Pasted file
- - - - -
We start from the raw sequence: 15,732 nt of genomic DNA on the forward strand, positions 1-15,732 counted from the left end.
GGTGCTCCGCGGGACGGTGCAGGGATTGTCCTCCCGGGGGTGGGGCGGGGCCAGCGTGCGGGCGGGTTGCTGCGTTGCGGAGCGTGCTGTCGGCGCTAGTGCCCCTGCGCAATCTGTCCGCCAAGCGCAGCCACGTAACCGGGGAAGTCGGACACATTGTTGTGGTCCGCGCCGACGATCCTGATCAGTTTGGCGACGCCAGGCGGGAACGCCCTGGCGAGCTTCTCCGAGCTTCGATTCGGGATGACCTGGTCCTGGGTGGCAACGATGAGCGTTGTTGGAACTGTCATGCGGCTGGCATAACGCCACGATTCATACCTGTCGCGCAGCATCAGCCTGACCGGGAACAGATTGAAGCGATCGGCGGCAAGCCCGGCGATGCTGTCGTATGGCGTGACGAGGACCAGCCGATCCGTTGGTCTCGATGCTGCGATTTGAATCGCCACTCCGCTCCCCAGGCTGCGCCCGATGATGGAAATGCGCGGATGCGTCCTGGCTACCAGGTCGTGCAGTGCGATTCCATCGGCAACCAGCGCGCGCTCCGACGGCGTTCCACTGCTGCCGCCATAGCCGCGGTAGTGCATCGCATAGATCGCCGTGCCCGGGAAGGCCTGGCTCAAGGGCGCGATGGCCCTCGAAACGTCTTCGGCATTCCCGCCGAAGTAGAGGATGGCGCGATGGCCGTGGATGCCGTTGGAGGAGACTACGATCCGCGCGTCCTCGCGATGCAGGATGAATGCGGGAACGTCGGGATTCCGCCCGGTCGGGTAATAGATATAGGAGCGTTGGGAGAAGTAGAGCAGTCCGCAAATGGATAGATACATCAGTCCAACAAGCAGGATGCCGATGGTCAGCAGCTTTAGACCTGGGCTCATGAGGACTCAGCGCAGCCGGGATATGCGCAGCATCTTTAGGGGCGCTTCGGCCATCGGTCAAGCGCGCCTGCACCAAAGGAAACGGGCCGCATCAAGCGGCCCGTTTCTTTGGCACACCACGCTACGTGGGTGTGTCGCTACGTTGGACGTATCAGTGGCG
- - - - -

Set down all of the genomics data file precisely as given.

We start from the raw sequence: 15,732 nt of genomic DNA on the forward strand, positions 1-15,732 counted from the left end.
GGTGCTCCGCGGGACGGTGCAGGGATTGTCCTCCCGGGGGTGGGGCGGGGCCAGCGTGCGGGCGGGTTGCTGCGTTGCGGAGCGTGCTGTCGGCGCTAGTGCCCCTGCGCAATCTGTCCGCCAAGCGCAGCCACGTAACCGGGGAAGTCGGACACATTGTTGTGGTCCGCGCCGACGATCCTGATCAGTTTGGCGACGCCAGGCGGGAACGCCCTGGCGAGCTTCTCCGAGCTTCGATTCGGGATGACCTGGTCCTGGGTGGCAACGATGAGCGTTGTTGGAACTGTCATGCGGCTGGCATAACGCCACGATTCATACCTGTCGCGCAGCATCAGCCTGACCGGGAACAGATTGAAGCGATCGGCGGCAAGCCCGGCGATGCTGTCGTATGGCGTGACGAGGACCAGCCGATCCGTTGGTCTCGATGCTGCGATTTGAATCGCCACTCCGCTCCCCAGGCTGCGCCCGATGATGGAAATGCGCGGATGCGTCCTGGCTACCAGGTCGTGCAGTGCGATTCCATCGGCAACCAGCGCGCGCTCCGACGGCGTTCCACTGCTGCCGCCATAGCCGCGGTAGTGCATCGCATAGATCGCCGTGCCCGGGAAGGCCTGGCTCAAGGGCGCGATGGCCCTCGAAACGTCTTCGGCATTCCCGCCGAAGTAGAGGATGGCGCGATGGCCGTGGATGCCGTTGGAGGAGACTACGATCCGCGCGTCCTCGCGATGCAGGATGAATGCGGGAACGTCGGGATTCCGCCCGGTCGGGTAATAGATATAGGAGCGTTGGGAGAAGTAGAGCAGTCCGCAAATGGATAGATACATCAGTCCAACAAGCAGGATGCCGATGGTCAGCAGCTTTAGACCTGGGCTCATGAGGACTCAGCGCAGCCGGGATATGCGCAGCATCTTTAGGGGCGCTTCGGCCATCGGTCAAGCGCGCCTGCACCAAAGGAAACGGGCCGCATCAAGCGGCCCGTTTCTTTGGCACACCACGCTACGTGGGTGTGTCGCTACGTTGGACGTATCAGTGGCG